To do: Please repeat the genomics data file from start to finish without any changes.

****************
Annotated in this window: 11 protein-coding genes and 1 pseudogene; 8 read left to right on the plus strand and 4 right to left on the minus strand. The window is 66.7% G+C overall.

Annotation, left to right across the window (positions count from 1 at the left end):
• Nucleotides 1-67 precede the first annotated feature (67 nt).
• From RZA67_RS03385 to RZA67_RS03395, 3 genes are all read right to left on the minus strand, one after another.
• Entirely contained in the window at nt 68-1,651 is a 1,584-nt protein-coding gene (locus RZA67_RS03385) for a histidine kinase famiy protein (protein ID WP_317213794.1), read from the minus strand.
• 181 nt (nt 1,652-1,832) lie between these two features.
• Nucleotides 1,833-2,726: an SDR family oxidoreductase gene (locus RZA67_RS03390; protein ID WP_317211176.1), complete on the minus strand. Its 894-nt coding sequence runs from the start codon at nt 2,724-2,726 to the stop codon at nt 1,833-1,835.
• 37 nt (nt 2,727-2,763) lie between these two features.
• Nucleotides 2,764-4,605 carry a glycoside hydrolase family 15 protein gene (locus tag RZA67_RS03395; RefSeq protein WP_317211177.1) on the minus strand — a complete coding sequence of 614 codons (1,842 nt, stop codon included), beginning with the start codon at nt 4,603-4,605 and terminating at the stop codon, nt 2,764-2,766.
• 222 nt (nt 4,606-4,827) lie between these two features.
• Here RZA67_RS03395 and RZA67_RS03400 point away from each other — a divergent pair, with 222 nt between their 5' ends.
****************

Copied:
Annotated in this window: 11 protein-coding genes and 1 pseudogene; 8 read left to right on the plus strand and 4 right to left on the minus strand. The window is 66.7% G+C overall.

Annotation, left to right across the window (positions count from 1 at the left end):
• Nucleotides 1-67 precede the first annotated feature (67 nt).
• From RZA67_RS03385 to RZA67_RS03395, 3 genes are all read right to left on the minus strand, one after another.
• Entirely contained in the window at nt 68-1,651 is a 1,584-nt protein-coding gene (locus RZA67_RS03385) for a histidine kinase famiy protein (protein ID WP_317213794.1), read from the minus strand.
• 181 nt (nt 1,652-1,832) lie between these two features.
• Nucleotides 1,833-2,726: an SDR family oxidoreductase gene (locus RZA67_RS03390; protein ID WP_317211176.1), complete on the minus strand. Its 894-nt coding sequence runs from the start codon at nt 2,724-2,726 to the stop codon at nt 1,833-1,835.
• 37 nt (nt 2,727-2,763) lie between these two features.
• Nucleotides 2,764-4,605 carry a glycoside hydrolase family 15 protein gene (locus tag RZA67_RS03395; RefSeq protein WP_317211177.1) on the minus strand — a complete coding sequence of 614 codons (1,842 nt, stop codon included), beginning with the start codon at nt 4,603-4,605 and terminating at the stop codon, nt 2,764-2,766.
• 222 nt (nt 4,606-4,827) lie between these two features.
• Here RZA67_RS03395 and RZA67_RS03400 point away from each other — a divergent pair, with 222 nt between their 5' ends.